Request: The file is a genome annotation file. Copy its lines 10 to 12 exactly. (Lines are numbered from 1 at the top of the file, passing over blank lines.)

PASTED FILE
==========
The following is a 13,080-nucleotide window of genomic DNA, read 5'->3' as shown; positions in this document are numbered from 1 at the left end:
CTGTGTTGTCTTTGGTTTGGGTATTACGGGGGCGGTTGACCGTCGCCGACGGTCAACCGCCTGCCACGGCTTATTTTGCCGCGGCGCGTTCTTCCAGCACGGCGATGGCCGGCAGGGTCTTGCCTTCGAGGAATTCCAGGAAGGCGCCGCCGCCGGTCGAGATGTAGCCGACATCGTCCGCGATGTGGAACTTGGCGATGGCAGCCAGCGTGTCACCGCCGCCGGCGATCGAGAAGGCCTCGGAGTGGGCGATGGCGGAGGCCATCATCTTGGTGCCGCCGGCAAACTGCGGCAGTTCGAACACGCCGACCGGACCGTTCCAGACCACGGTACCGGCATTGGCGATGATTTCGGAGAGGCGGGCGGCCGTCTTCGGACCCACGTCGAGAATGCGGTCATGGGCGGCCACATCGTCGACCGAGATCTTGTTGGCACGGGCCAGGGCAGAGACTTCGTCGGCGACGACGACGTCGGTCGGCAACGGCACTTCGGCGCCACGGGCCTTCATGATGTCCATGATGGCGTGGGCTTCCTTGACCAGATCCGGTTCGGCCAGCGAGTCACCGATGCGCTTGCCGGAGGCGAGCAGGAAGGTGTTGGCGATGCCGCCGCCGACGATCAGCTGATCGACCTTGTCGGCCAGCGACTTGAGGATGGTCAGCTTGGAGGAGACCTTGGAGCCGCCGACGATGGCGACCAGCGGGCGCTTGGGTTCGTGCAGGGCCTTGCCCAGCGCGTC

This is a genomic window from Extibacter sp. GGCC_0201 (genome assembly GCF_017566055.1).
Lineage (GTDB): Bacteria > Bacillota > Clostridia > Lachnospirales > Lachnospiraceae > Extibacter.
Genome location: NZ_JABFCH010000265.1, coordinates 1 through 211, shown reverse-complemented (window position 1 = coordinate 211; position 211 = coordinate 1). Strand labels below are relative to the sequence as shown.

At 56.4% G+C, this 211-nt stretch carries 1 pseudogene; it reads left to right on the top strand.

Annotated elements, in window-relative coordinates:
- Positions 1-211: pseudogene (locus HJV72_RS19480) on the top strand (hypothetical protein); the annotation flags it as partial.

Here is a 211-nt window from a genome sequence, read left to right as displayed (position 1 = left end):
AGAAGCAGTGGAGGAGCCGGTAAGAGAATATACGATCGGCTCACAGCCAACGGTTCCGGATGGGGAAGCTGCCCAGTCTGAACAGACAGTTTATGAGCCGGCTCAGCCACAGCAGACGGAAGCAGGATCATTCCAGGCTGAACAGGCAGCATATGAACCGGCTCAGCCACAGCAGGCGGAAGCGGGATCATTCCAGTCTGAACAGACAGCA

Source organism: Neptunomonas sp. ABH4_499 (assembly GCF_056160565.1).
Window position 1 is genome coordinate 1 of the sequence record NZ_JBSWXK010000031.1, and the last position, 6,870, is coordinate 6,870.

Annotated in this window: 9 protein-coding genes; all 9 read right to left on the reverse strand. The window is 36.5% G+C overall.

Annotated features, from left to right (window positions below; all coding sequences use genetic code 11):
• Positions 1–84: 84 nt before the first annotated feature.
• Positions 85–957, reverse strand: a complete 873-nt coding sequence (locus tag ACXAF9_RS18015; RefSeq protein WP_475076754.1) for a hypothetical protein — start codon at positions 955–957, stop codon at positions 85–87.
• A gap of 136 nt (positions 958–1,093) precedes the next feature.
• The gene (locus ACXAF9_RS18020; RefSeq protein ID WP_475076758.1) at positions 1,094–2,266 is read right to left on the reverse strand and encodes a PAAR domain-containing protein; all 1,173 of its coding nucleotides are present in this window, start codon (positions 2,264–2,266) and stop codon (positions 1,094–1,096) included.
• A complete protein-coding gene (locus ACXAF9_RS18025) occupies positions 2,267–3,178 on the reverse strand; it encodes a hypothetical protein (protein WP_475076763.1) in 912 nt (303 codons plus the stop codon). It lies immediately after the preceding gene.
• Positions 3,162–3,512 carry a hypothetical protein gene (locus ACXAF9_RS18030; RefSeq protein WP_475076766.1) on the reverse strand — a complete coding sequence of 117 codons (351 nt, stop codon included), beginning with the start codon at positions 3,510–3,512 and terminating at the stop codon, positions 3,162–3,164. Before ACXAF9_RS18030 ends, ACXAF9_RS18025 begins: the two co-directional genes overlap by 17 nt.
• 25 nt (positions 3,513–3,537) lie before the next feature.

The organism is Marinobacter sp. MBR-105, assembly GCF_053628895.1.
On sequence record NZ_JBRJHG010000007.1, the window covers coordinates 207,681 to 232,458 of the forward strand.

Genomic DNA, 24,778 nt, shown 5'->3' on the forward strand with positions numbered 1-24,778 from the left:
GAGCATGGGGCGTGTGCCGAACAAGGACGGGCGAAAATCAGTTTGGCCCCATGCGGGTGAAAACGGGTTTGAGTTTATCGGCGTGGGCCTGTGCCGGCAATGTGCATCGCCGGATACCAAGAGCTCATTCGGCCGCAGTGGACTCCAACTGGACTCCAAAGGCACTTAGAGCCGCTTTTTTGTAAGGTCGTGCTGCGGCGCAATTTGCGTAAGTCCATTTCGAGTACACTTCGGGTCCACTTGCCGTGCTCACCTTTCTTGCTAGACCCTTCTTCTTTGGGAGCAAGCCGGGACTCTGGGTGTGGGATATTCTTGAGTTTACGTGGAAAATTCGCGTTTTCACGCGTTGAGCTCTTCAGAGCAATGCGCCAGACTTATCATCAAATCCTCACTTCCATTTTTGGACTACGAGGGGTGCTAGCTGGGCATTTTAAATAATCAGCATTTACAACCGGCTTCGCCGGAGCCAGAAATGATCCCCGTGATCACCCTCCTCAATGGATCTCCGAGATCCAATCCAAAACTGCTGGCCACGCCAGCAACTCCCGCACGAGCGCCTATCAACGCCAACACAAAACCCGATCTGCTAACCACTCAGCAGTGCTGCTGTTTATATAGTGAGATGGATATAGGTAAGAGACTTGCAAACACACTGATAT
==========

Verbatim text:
AGAAGCAGTGGAGGAGCCGGTAAGAGAATATACGATCGGCTCACAGCCAACGGTTCCGGATGGGGAAGCTGCCCAGTCTGAACAGACAGTTTATGAGCCGGCTCAGCCACAGCAGACGGAAGCAGGATCATTCCAGGCTGAACAGGCAGCATATGAACCGGCTCAGCCACAGCAGGCGGAAGCGGGATCATTCCAGTCTGAACAGACAGCA

Source organism: Neptunomonas sp. ABH4_499 (assembly GCF_056160565.1).
Window position 1 is genome coordinate 1 of the sequence record NZ_JBSWXK010000031.1, and the last position, 6,870, is coordinate 6,870.